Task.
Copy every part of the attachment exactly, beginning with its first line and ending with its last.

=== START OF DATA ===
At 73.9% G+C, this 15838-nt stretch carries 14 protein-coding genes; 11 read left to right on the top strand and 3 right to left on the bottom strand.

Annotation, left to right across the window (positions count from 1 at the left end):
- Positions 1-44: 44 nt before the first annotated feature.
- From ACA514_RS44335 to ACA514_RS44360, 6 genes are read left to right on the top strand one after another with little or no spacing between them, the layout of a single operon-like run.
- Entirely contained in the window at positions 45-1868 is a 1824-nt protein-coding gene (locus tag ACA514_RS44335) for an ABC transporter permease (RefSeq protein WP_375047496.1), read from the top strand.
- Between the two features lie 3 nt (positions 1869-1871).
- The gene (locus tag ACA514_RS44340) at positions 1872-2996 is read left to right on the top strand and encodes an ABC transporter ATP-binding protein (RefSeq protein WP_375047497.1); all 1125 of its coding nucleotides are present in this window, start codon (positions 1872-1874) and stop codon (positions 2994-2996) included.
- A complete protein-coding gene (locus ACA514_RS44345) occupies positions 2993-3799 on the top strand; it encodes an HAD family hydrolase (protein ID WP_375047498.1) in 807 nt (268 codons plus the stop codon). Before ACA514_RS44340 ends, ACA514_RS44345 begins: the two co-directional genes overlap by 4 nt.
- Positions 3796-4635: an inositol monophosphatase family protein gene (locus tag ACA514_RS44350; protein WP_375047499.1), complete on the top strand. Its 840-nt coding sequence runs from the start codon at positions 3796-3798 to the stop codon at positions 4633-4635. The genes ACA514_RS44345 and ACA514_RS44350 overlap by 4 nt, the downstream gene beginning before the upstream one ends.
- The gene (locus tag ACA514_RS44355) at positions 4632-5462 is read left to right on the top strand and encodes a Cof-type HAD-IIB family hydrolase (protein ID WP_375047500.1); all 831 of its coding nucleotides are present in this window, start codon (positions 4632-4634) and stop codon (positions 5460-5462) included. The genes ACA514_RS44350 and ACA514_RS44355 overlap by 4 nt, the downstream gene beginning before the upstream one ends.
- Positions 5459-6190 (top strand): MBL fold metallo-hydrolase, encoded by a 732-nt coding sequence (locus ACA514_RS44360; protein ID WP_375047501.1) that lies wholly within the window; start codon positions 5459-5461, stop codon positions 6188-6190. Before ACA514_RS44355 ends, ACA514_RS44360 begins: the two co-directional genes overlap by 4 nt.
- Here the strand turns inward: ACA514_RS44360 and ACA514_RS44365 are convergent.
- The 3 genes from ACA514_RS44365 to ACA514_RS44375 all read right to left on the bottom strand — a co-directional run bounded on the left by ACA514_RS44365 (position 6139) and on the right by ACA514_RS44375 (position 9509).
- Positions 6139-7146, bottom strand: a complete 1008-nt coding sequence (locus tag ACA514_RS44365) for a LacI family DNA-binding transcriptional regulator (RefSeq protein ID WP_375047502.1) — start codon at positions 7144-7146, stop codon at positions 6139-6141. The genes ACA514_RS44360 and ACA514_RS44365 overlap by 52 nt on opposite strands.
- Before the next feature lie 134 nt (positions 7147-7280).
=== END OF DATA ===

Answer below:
At 73.9% G+C, this 15838-nt stretch carries 14 protein-coding genes; 11 read left to right on the top strand and 3 right to left on the bottom strand.

Annotation, left to right across the window (positions count from 1 at the left end):
- Positions 1-44: 44 nt before the first annotated feature.
- From ACA514_RS44335 to ACA514_RS44360, 6 genes are read left to right on the top strand one after another with little or no spacing between them, the layout of a single operon-like run.
- Entirely contained in the window at positions 45-1868 is a 1824-nt protein-coding gene (locus tag ACA514_RS44335) for an ABC transporter permease (RefSeq protein WP_375047496.1), read from the top strand.
- Between the two features lie 3 nt (positions 1869-1871).
- The gene (locus tag ACA514_RS44340) at positions 1872-2996 is read left to right on the top strand and encodes an ABC transporter ATP-binding protein (RefSeq protein WP_375047497.1); all 1125 of its coding nucleotides are present in this window, start codon (positions 1872-1874) and stop codon (positions 2994-2996) included.
- A complete protein-coding gene (locus ACA514_RS44345) occupies positions 2993-3799 on the top strand; it encodes an HAD family hydrolase (protein ID WP_375047498.1) in 807 nt (268 codons plus the stop codon). Before ACA514_RS44340 ends, ACA514_RS44345 begins: the two co-directional genes overlap by 4 nt.
- Positions 3796-4635: an inositol monophosphatase family protein gene (locus tag ACA514_RS44350; protein WP_375047499.1), complete on the top strand. Its 840-nt coding sequence runs from the start codon at positions 3796-3798 to the stop codon at positions 4633-4635. The genes ACA514_RS44345 and ACA514_RS44350 overlap by 4 nt, the downstream gene beginning before the upstream one ends.
- The gene (locus tag ACA514_RS44355) at positions 4632-5462 is read left to right on the top strand and encodes a Cof-type HAD-IIB family hydrolase (protein ID WP_375047500.1); all 831 of its coding nucleotides are present in this window, start codon (positions 4632-4634) and stop codon (positions 5460-5462) included. The genes ACA514_RS44350 and ACA514_RS44355 overlap by 4 nt, the downstream gene beginning before the upstream one ends.
- Positions 5459-6190 (top strand): MBL fold metallo-hydrolase, encoded by a 732-nt coding sequence (locus ACA514_RS44360; protein ID WP_375047501.1) that lies wholly within the window; start codon positions 5459-5461, stop codon positions 6188-6190. Before ACA514_RS44355 ends, ACA514_RS44360 begins: the two co-directional genes overlap by 4 nt.
- Here the strand turns inward: ACA514_RS44360 and ACA514_RS44365 are convergent.
- The 3 genes from ACA514_RS44365 to ACA514_RS44375 all read right to left on the bottom strand — a co-directional run bounded on the left by ACA514_RS44365 (position 6139) and on the right by ACA514_RS44375 (position 9509).
- Positions 6139-7146, bottom strand: a complete 1008-nt coding sequence (locus tag ACA514_RS44365) for a LacI family DNA-binding transcriptional regulator (RefSeq protein ID WP_375047502.1) — start codon at positions 7144-7146, stop codon at positions 6139-6141. The genes ACA514_RS44360 and ACA514_RS44365 overlap by 52 nt on opposite strands.
- Before the next feature lie 134 nt (positions 7147-7280).